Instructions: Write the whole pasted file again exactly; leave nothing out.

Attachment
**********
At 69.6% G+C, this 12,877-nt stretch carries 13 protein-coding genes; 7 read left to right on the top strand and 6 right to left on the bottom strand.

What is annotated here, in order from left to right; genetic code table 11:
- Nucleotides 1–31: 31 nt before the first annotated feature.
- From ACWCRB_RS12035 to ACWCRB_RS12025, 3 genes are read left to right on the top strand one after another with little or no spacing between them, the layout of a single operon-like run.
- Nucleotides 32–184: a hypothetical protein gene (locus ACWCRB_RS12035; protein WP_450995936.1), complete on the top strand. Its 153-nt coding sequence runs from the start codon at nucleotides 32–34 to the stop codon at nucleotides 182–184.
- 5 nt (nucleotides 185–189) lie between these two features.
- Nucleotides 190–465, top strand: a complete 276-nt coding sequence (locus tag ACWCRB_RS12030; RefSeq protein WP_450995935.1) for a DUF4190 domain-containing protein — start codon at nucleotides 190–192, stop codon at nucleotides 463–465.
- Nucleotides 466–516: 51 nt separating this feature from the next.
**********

At 69.6% G+C, this 12,877-nt stretch carries 13 protein-coding genes; 7 read left to right on the top strand and 6 right to left on the bottom strand.

What is annotated here, in order from left to right; genetic code table 11:
- Nucleotides 1–31: 31 nt before the first annotated feature.
- From ACWCRB_RS12035 to ACWCRB_RS12025, 3 genes are read left to right on the top strand one after another with little or no spacing between them, the layout of a single operon-like run.
- Nucleotides 32–184: a hypothetical protein gene (locus ACWCRB_RS12035; protein WP_450995936.1), complete on the top strand. Its 153-nt coding sequence runs from the start codon at nucleotides 32–34 to the stop codon at nucleotides 182–184.
- 5 nt (nucleotides 185–189) lie between these two features.
- Nucleotides 190–465, top strand: a complete 276-nt coding sequence (locus tag ACWCRB_RS12030; RefSeq protein WP_450995935.1) for a DUF4190 domain-containing protein — start codon at nucleotides 190–192, stop codon at nucleotides 463–465.
- Nucleotides 466–516: 51 nt separating this feature from the next.